Postcard: New York
Richard James Havis
Traditional values have often proved a barrier to making progress on human rights issues. Ideas or opinions that have been present in a society for many years can become embedded in the culture and gain a form of credibility, even if they contravene the basic rights of some members of that same society.
This is much in evidence when it comes to the human and political rights of women. In some parts of the world, cultural tradition means women can be sold into marriage by their parents, forbidden to vote, and even forbidden to drive.
Tradition also means sexual abuse in some cultures, and organisations, is customarily ignored by the authorities - including in first-world countries such as the US, where the widespread instances of rape in the military are only just coming to light.
The 24th edition of the Human Rights Watch International Film Festival (which began on June 13 in New York and ends today) spotlighted these issues in its "Traditional Values and Human Rights: Women's Rights" showcase. The largest of the festival's five themed sections, it opened with Freida Mock's Anita.
The documentary recounts the hostility that lawyer Anita Hill encountered when, in 1991, she attempted to report that Supreme Court nominee Clarence Thomas had sexually harassed her when he was her supervisor at the Department of Education and the US Equal Employment Opportunity Commission. A discussion with the director and Hill followed its sold-out screening.
Also featured in the section is Jeremy Teicher's Tall as the Baobab Tree, about an 11-year-old girl whose father sells her into marriage in Senegal. Because its first screening was sold out, it will have an encore screening that will be attended by Teicher.
Festival director John Biaggi identifies Moroccan filmmaker Karima Zoubir's film - which received its US premiere at the festival - as another highlight of the annual event organised by international advocacy group Human Rights Watch.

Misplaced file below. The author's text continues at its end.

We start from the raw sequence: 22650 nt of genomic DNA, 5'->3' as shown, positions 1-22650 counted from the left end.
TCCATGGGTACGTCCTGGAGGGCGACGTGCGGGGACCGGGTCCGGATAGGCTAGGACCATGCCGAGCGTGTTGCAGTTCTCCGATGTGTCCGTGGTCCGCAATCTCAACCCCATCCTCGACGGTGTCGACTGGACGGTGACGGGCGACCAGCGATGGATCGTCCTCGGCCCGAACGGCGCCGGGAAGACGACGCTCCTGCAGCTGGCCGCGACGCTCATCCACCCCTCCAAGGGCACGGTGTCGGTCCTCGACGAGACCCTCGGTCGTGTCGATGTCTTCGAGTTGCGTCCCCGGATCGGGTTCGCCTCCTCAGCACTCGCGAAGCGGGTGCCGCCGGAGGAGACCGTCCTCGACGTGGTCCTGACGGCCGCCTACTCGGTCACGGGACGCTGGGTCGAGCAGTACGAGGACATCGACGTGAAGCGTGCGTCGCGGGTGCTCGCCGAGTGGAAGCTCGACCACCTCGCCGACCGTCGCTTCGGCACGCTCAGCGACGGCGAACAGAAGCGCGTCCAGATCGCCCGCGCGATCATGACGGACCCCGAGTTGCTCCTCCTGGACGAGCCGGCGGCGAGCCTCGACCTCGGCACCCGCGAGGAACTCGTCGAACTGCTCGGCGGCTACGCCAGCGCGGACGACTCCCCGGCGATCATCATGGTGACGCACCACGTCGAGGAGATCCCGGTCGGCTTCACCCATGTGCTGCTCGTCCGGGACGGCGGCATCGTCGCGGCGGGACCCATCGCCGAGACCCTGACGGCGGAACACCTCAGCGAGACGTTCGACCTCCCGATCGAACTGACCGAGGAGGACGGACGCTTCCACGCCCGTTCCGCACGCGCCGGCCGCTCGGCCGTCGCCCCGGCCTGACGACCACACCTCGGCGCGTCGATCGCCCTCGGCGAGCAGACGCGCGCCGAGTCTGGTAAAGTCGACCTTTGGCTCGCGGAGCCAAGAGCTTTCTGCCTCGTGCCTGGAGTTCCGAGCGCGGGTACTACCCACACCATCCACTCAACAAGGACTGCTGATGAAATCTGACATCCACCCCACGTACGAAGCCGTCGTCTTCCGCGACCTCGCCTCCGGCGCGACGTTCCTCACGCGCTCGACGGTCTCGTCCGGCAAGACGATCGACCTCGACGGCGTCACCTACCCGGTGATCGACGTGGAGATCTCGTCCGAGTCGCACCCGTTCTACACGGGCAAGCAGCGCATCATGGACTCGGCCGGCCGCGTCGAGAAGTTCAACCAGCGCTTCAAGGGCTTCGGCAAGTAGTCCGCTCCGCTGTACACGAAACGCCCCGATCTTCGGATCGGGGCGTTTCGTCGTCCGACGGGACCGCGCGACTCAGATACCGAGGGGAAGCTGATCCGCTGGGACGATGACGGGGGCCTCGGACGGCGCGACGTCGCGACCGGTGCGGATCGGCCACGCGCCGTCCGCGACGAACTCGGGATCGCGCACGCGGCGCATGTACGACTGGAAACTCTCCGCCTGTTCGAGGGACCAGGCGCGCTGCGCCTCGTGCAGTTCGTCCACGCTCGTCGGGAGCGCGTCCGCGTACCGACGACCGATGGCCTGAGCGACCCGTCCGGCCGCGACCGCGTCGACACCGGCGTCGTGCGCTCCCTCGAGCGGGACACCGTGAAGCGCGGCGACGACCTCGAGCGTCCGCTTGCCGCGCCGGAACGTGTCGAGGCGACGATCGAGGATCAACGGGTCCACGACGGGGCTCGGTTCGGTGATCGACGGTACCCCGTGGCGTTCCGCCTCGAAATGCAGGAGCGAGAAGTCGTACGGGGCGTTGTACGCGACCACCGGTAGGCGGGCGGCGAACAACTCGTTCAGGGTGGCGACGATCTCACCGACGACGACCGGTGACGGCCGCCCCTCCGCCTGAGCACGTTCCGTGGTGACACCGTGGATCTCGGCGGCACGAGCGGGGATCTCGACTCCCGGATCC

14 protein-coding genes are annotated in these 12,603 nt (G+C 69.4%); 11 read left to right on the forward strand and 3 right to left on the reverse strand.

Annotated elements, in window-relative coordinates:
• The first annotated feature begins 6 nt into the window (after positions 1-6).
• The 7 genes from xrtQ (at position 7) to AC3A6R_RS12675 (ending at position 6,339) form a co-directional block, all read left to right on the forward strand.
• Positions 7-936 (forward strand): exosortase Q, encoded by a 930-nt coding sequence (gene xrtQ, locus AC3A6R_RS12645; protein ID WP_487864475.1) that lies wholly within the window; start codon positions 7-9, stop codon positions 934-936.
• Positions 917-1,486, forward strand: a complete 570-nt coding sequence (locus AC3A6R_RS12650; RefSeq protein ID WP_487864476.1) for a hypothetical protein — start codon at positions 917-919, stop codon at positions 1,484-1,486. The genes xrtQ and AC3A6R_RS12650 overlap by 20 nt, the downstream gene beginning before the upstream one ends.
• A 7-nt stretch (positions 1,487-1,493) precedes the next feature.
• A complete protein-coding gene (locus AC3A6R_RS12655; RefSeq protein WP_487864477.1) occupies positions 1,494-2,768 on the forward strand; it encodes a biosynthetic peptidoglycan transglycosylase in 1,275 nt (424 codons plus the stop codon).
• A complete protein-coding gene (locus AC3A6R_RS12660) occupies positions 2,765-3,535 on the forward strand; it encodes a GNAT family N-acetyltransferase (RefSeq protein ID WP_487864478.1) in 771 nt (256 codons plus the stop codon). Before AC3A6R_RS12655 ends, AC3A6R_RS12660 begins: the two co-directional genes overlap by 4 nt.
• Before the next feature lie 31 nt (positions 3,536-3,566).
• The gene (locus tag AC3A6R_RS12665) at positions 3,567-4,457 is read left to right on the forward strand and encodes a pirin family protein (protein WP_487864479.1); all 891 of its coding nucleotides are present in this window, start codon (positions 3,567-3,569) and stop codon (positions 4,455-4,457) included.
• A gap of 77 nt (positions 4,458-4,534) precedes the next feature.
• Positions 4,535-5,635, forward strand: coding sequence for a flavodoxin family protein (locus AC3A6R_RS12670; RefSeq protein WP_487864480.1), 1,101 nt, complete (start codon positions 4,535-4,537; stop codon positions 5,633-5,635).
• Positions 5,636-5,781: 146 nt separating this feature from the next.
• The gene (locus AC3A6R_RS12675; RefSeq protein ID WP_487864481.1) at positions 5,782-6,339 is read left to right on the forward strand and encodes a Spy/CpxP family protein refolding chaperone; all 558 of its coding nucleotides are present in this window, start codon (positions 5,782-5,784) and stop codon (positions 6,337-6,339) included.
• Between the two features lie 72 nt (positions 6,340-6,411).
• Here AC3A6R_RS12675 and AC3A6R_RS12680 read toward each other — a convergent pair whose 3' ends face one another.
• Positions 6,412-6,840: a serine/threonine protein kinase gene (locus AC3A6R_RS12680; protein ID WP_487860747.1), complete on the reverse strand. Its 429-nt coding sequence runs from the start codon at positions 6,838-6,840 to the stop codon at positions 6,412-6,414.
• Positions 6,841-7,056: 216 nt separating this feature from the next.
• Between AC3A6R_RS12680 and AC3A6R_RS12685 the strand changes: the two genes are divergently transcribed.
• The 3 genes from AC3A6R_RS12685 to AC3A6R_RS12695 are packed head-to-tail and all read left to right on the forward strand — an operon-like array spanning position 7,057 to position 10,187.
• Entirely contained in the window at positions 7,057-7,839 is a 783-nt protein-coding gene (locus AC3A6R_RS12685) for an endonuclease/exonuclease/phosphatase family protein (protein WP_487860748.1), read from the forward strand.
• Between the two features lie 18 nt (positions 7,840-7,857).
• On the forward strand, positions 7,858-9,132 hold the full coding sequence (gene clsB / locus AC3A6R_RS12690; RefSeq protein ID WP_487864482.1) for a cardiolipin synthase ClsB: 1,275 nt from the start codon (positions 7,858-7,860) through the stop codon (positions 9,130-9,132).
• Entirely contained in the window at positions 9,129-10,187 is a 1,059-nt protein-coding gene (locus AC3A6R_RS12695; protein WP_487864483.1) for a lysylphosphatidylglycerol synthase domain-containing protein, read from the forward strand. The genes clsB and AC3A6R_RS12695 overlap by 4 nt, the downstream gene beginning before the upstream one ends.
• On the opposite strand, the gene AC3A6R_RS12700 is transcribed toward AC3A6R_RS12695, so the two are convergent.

" Camera/Woman is a beautiful little film about a Moroccan woman who works as a videographer, over the objections of her family," Biaggi says. "They don't like the late hours she works, and they don't like the fact she is out without a chaperone. They just don't want her to work at all. The irony is that she is the breadwinner - her father and elder brother just lie on the couch all day, telling her that she shouldn't be going out."
Divorce is also an issue in Camera/Woman, Biaggi says, pointing out that its protagonist "is also a divorcee, something which is stigmatised in many of these countries. The way some societies spurn divorced women and treat them like pariahs is another case of human rights bumping up against traditional values".
Although women's issues are prominent among human rights workers, he feels that society does not give the rights of women the attention that they deserve. "Major problems like rape in the US military, which are related to women's rights, have been kept under the radar, and not properly addressed or dealt with," Biaggi says. (Last year, the festival screened The Invisible War, a documentary about sexual assault in the US military.)
Progress in women's rights goes in fits and starts, Biaggi notes. It can take a horrific incident, such as the recent rapes in India, to bring an issue back into the limelight and motivate some action, he says.
"The film Anita is a great case in point. Here you have an incident that happened a long time ago. Watching this film is enraging. Because a lot of what happened to Anita Hill still happens to women in the workforce all over the world.
"The issues have been around for a long time, but have been kept under the radar."